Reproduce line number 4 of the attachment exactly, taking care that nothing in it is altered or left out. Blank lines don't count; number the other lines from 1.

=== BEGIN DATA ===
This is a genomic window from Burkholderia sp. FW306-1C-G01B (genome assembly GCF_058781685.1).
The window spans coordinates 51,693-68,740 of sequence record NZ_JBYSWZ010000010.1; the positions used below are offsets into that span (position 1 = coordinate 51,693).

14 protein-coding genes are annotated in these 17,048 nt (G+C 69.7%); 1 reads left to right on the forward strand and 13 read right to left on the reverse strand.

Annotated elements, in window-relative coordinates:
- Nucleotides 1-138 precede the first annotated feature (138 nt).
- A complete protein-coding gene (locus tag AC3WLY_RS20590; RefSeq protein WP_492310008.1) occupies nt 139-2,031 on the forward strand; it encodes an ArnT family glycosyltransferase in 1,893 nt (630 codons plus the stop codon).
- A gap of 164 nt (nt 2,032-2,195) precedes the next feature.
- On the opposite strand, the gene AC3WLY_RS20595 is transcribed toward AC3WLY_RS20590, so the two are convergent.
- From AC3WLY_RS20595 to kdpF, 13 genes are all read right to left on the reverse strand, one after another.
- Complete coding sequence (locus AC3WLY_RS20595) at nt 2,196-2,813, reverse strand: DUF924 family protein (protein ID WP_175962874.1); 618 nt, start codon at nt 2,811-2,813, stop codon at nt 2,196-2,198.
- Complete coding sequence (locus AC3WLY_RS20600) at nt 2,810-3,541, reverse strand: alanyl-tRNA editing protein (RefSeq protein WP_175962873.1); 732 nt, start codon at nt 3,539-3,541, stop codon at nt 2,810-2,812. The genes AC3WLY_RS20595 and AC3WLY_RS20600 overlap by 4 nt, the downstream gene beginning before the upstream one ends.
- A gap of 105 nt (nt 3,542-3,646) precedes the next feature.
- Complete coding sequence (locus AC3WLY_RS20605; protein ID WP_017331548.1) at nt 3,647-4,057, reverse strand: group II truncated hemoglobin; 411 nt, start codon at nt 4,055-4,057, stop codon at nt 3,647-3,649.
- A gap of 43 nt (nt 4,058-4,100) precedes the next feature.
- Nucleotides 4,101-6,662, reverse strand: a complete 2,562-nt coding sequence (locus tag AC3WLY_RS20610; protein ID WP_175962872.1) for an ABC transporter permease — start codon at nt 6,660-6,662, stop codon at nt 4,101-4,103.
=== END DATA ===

Annotated elements, in window-relative coordinates: